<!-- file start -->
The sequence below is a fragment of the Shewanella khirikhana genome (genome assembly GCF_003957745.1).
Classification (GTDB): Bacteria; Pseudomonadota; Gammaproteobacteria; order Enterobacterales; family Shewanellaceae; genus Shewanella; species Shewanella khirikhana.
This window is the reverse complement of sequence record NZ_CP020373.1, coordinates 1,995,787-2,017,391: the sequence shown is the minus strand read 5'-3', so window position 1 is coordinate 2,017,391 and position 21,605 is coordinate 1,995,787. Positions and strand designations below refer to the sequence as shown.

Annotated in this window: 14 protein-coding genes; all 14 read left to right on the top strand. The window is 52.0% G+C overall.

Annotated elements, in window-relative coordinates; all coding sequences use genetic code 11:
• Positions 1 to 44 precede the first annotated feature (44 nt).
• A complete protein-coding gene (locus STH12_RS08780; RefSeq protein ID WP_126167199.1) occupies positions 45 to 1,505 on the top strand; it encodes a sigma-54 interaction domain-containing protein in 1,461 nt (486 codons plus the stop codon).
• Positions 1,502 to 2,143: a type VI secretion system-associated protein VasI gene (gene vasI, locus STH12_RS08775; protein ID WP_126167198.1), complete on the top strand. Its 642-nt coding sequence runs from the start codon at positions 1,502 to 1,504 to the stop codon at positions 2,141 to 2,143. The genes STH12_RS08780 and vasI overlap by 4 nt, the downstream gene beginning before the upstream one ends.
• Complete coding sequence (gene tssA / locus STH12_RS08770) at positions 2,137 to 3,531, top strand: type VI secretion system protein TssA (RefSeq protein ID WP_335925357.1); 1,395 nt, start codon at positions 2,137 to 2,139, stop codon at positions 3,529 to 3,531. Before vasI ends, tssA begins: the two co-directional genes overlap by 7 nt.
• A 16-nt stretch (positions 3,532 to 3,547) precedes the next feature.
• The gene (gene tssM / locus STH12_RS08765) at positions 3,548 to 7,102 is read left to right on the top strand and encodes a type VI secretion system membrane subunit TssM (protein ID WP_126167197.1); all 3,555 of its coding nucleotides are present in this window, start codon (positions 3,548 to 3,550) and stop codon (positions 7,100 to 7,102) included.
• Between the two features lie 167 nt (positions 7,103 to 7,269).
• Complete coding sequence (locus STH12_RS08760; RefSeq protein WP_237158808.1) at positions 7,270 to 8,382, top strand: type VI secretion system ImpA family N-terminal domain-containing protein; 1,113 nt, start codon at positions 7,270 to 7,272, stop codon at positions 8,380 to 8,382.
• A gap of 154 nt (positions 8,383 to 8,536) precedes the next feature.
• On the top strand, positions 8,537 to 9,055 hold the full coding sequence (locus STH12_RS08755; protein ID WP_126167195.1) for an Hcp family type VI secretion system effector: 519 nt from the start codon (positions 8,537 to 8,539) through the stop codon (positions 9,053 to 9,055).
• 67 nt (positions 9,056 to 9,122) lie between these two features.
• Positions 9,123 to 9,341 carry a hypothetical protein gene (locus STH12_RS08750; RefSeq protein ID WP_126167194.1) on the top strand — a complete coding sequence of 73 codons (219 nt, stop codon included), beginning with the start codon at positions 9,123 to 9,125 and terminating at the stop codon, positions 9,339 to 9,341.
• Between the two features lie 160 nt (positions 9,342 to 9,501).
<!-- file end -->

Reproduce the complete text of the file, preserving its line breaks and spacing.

The sequence below is a fragment of the Shewanella khirikhana genome (genome assembly GCF_003957745.1).
Classification (GTDB): Bacteria; Pseudomonadota; Gammaproteobacteria; order Enterobacterales; family Shewanellaceae; genus Shewanella; species Shewanella khirikhana.
This window is the reverse complement of sequence record NZ_CP020373.1, coordinates 1,995,787-2,017,391: the sequence shown is the minus strand read 5'-3', so window position 1 is coordinate 2,017,391 and position 21,605 is coordinate 1,995,787. Positions and strand designations below refer to the sequence as shown.

Annotated in this window: 14 protein-coding genes; all 14 read left to right on the top strand. The window is 52.0% G+C overall.

Annotated elements, in window-relative coordinates; all coding sequences use genetic code 11:
• Positions 1 to 44 precede the first annotated feature (44 nt).
• A complete protein-coding gene (locus STH12_RS08780; RefSeq protein ID WP_126167199.1) occupies positions 45 to 1,505 on the top strand; it encodes a sigma-54 interaction domain-containing protein in 1,461 nt (486 codons plus the stop codon).
• Positions 1,502 to 2,143: a type VI secretion system-associated protein VasI gene (gene vasI, locus STH12_RS08775; protein ID WP_126167198.1), complete on the top strand. Its 642-nt coding sequence runs from the start codon at positions 1,502 to 1,504 to the stop codon at positions 2,141 to 2,143. The genes STH12_RS08780 and vasI overlap by 4 nt, the downstream gene beginning before the upstream one ends.
• Complete coding sequence (gene tssA / locus STH12_RS08770) at positions 2,137 to 3,531, top strand: type VI secretion system protein TssA (RefSeq protein ID WP_335925357.1); 1,395 nt, start codon at positions 2,137 to 2,139, stop codon at positions 3,529 to 3,531. Before vasI ends, tssA begins: the two co-directional genes overlap by 7 nt.
• A 16-nt stretch (positions 3,532 to 3,547) precedes the next feature.
• The gene (gene tssM / locus STH12_RS08765) at positions 3,548 to 7,102 is read left to right on the top strand and encodes a type VI secretion system membrane subunit TssM (protein ID WP_126167197.1); all 3,555 of its coding nucleotides are present in this window, start codon (positions 3,548 to 3,550) and stop codon (positions 7,100 to 7,102) included.
• Between the two features lie 167 nt (positions 7,103 to 7,269).
• Complete coding sequence (locus STH12_RS08760; RefSeq protein WP_237158808.1) at positions 7,270 to 8,382, top strand: type VI secretion system ImpA family N-terminal domain-containing protein; 1,113 nt, start codon at positions 7,270 to 7,272, stop codon at positions 8,380 to 8,382.
• A gap of 154 nt (positions 8,383 to 8,536) precedes the next feature.
• On the top strand, positions 8,537 to 9,055 hold the full coding sequence (locus STH12_RS08755; protein ID WP_126167195.1) for an Hcp family type VI secretion system effector: 519 nt from the start codon (positions 8,537 to 8,539) through the stop codon (positions 9,053 to 9,055).
• 67 nt (positions 9,056 to 9,122) lie between these two features.
• Positions 9,123 to 9,341 carry a hypothetical protein gene (locus STH12_RS08750; RefSeq protein ID WP_126167194.1) on the top strand — a complete coding sequence of 73 codons (219 nt, stop codon included), beginning with the start codon at positions 9,123 to 9,125 and terminating at the stop codon, positions 9,339 to 9,341.
• Between the two features lie 160 nt (positions 9,342 to 9,501).